You found our list of fun connection games!
Connection games are activities meant to encourage interactions and help build bonds among players. For example, personal trivia, photo challenges, and mingle Bingo. The purpose of these exercises is to make it easier for folks in large or distanced groups to get to know each other and form relationships.
This list includes:
- connection games for groups
- picture connection games
- word connection games
- connection games for students
- connection activities for remote workers
Here we go!
List of connection games
Here is a list of connection game ideas to spark communication and establish common ground.
1. Mingle Bingo
Mingle Bingo is one of the easiest ways to spark conversations and foster connections among large groups. You can play the game in person or on a video call. Simply give each group a Bingo card, and then send the teams into breakout rooms or separate areas of the room to chat.
The goal of the game is to uncover facts about group members during the course of conversation. Upon finding a team member that matches the description in the square, players mark the name in the box.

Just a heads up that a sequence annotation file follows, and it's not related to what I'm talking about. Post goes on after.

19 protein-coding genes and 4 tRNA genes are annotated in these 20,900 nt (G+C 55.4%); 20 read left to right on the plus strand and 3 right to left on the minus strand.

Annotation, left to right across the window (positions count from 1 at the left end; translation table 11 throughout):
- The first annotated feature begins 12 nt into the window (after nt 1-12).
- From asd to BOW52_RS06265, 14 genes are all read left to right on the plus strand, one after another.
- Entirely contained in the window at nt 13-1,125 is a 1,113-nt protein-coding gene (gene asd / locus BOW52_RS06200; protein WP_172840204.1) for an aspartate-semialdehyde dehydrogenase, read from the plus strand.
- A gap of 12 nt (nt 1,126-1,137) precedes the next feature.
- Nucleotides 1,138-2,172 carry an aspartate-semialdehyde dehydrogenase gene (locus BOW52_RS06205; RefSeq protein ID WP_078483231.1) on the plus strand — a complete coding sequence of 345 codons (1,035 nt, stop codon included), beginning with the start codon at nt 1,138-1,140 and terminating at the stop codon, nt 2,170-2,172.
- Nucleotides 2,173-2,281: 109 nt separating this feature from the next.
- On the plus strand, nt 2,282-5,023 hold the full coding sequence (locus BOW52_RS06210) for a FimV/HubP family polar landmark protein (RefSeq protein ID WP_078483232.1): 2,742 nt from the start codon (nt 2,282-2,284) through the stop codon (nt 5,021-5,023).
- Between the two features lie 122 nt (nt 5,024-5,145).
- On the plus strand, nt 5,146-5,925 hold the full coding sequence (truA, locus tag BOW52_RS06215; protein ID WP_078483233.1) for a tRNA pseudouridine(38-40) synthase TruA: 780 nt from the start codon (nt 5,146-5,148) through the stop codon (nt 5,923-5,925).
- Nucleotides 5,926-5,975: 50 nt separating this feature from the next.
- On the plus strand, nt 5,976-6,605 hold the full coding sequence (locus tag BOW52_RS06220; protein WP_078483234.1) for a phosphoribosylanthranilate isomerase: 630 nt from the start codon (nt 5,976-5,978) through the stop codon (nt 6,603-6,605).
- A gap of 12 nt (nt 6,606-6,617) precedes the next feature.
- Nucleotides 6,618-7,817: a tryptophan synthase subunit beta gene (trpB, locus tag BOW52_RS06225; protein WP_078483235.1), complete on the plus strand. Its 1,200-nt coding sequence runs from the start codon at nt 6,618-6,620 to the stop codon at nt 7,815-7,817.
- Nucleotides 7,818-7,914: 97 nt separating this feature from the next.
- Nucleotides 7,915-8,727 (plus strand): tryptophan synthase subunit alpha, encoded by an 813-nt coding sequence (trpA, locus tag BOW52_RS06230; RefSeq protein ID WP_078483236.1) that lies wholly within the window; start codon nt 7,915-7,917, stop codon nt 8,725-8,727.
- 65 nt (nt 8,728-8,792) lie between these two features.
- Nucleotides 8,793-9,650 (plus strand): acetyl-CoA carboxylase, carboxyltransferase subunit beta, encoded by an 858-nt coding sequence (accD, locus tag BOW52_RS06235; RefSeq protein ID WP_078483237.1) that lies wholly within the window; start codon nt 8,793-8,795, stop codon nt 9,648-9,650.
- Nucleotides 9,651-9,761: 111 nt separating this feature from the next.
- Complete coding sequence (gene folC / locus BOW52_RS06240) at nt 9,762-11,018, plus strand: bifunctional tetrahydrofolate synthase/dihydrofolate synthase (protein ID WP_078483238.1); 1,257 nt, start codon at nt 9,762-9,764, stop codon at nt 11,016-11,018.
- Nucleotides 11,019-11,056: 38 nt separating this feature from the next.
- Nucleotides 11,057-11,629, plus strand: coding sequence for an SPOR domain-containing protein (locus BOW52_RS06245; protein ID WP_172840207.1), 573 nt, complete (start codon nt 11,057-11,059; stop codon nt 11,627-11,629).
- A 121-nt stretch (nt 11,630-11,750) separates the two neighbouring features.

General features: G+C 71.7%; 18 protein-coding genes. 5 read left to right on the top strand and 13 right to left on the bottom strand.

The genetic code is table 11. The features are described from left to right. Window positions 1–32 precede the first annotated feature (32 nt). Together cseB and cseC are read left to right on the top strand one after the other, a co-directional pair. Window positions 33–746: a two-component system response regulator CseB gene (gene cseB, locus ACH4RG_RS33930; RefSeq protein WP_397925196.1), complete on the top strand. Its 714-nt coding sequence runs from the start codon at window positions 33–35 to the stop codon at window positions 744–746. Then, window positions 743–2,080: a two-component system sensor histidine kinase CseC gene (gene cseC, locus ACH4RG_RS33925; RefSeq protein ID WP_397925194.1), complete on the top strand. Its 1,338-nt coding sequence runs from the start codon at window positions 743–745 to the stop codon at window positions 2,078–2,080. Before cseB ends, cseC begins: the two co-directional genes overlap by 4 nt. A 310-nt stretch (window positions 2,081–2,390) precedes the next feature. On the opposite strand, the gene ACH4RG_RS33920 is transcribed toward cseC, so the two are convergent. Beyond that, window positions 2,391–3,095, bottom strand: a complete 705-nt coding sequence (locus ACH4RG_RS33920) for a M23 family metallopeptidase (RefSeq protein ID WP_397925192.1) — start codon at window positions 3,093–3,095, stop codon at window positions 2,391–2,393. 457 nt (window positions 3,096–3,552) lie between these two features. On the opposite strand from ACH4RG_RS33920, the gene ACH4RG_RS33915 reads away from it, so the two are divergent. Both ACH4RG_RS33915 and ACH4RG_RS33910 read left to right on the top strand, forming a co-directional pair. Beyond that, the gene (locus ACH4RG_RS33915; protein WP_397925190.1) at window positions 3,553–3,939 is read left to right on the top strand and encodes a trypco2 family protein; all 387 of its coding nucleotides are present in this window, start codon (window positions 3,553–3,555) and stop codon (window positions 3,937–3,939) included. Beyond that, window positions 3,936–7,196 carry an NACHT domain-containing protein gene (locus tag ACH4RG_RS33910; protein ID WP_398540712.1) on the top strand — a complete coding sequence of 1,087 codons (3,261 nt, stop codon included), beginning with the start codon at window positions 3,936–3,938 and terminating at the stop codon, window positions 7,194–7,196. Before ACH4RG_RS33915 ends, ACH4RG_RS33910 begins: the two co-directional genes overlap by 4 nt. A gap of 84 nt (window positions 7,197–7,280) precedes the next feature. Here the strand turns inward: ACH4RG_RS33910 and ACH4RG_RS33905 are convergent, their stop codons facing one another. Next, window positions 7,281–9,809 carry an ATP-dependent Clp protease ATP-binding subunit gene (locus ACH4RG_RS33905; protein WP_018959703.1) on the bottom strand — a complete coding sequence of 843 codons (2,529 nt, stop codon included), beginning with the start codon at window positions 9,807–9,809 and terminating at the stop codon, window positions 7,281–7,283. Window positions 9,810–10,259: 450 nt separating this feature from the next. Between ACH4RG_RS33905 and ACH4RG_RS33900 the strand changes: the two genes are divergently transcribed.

The first player to get five consecutive boxes wins. However you can continue the game and encourage teams to connect as many lines as possible. You could even play Blackout Bingo and challenge participants to mark every box on the board.
We made an example card you can use for your game:
Check out our guide to remote Team Building Bingo.
2. The Chain
The Chain is a game that links players through common bonds. To start the game, the first player in line makes a statement. Another player that relates to the statement becomes the next link in the chain. For example, if the speaker says, “I have climbed a mountain,” then the next link in the chain must be another participant who has scaled a mountain.